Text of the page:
Similarly, European patent application 13829654.6 defines the prediction of a risk of a change in a medical symptom based on a frequency of outgoing phone calls. The Examiner considered the application to lack an inventive step, amongst other reasons, because the claim did not define how any predictive model was constructed which ensures the achievement of an accurate or optimised determination. Simply referencing that an inference is based on a particular parameter is not considered sufficient to provide a technical effect.

Summary and tips for drafting and prosecution of digital mental health inventions

From the limited cases identified, positively the evidence seems to show that the EPO consider both the identification and improvement of mental health disorders to serve a technical purpose, which is a positive foundation for obtaining protection to digital mental health technologies. Typically, in line with machine learning case law in other fields, these applications seem to fail most commonly due to not disclosing or claiming the invention in sufficient detail to ensure the aim is achieved. Several steps can be taken at the drafting stage to ensure the European patent application has the strongest chance of success:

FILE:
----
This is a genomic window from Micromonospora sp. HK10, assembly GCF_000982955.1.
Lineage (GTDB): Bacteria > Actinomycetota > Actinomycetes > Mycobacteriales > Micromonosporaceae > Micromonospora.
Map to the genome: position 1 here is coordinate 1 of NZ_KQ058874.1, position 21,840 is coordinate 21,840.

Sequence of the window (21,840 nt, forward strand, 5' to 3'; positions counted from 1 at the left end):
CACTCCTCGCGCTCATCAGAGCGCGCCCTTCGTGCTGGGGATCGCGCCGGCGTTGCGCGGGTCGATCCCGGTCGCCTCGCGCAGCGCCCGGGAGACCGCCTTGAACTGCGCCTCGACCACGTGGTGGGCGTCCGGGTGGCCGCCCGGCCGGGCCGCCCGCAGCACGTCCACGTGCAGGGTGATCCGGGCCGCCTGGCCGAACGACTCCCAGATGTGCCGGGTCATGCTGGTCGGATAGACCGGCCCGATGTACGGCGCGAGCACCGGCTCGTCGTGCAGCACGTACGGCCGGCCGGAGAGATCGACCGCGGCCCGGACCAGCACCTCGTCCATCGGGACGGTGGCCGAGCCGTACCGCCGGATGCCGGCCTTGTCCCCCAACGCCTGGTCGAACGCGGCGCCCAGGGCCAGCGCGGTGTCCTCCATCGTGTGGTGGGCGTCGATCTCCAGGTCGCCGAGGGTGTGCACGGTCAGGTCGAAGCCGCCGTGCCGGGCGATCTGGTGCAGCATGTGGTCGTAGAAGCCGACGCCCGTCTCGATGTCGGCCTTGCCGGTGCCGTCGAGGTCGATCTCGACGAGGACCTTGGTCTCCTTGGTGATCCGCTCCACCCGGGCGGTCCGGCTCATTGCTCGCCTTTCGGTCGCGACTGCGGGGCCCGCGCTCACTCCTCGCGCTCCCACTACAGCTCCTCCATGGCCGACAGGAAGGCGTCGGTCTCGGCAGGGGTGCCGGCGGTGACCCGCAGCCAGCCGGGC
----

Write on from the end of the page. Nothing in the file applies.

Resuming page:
1. Have a well-defined aim and claim it – avoid broad features like “determining a mental state” as this will most likely lack novelty, clarity and render the claim non-technical. Define an aim which is achieved across its whole scope by the invention;
  2. Supporting data is key to ensure that the application shows the claimed effect is enabled over its scope;
  3. It’s all in the detail – the claims must include sufficient detail that all embodiments falling within the scope achieve a technical aim. In particular with AI based invention, this may include defining exactly how the algorithm is trained to ensure an accurate model.

This article was prepared by HGF’s Patent Attorney Cassie Smith.

[1] https://ourworldindata.org/mental-health
[2] https://www.jmir.org/2021/10/e27507
[3] https://www.sciencedirect.com/science/article/pii/S1574119217305692
[4] https://www.epo.org/law-practice/legal-texts/html/guidelines/e/g_ii_3_3_1.htm
[5] https://www.epo.org/law-practice/legal-texts/html/guidelines/e/g_ii_3_3.htm

(EP publication numbers of relevant applications for reference: EP3160334, EP3394825, EP3307165, EP3557479, EP3787481, EP2884888)